MFAH Lecture: "Beyond the Seine: Monet at Giverny"
Renowned as the "father of French Impressionism," Claude Monet was inspired throughout his life by his direct experiences of nature, especially his constant contact with the Seine River. But it was the flower gardens and lily pond at his home in Giverny in northern France that became his obsession during the second half of his life.
Monet first noticed the village of Giverny while traveling by train. In 1883, he determined to move there, and he rented the house and the surrounding acreage. By 1890, when he had saved enough money to purchase the property, Monet ripped out the fading orchard and installed a new garden celebrated for its explosive array of colorful plants and trees, and its distinctly geometrical configuration. He also transformed a pond — formed by a tributary of the Epte River — into a water garden, replete with water lilies and wisterias, that could be crossed via a graceful Japanese footbridge.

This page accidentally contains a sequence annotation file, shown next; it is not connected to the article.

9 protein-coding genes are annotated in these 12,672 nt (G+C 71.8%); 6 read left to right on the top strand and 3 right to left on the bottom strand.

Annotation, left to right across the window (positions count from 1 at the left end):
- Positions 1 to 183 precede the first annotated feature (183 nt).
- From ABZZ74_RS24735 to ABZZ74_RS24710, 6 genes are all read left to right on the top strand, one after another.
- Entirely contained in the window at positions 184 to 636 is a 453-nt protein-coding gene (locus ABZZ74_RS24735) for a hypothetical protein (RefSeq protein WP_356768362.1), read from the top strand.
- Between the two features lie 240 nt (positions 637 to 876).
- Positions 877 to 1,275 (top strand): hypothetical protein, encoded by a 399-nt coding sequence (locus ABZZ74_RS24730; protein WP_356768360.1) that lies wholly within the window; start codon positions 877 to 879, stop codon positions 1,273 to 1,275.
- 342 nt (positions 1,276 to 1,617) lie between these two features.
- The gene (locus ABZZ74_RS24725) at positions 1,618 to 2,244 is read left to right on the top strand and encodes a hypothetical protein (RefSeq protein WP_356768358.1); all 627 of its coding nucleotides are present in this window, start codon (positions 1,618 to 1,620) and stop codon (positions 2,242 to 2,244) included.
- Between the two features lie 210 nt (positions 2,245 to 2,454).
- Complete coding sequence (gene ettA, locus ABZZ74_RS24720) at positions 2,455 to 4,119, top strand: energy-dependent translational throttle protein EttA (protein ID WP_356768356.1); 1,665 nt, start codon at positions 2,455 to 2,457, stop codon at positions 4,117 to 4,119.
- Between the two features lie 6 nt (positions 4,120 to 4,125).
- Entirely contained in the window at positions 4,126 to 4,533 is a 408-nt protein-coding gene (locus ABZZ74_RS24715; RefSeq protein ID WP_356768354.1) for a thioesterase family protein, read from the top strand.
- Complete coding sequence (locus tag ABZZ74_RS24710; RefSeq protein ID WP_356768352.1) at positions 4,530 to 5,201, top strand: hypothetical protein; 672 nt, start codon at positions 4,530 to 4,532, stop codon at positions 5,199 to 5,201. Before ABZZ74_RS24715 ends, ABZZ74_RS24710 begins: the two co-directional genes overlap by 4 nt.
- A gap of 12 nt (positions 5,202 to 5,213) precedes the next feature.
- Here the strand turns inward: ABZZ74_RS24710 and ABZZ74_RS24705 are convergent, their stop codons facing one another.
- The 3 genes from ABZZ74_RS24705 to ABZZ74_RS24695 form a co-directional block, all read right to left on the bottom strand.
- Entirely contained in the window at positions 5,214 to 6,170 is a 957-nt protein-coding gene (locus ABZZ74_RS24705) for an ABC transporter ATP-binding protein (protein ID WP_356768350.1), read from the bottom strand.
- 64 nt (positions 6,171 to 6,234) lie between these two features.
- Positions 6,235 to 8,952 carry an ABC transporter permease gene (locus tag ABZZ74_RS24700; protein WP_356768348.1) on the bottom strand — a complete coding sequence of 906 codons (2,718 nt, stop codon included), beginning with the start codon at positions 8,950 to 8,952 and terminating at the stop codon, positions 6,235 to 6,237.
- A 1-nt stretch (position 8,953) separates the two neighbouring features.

This lecture explores the seemingly endless ways Monet turned his gardens at Giverny into his most enduring masterworks, as well as the other series he created as he moved beyond the Seine: The grain stacks, the poplars and the cathedral of Rouen.
A reception to meet the speaker follows the lecture.Presented by Helga K. Aurisch, curator of European art and co-curator of the exhibition Monet and the Seine: Impressions of a River.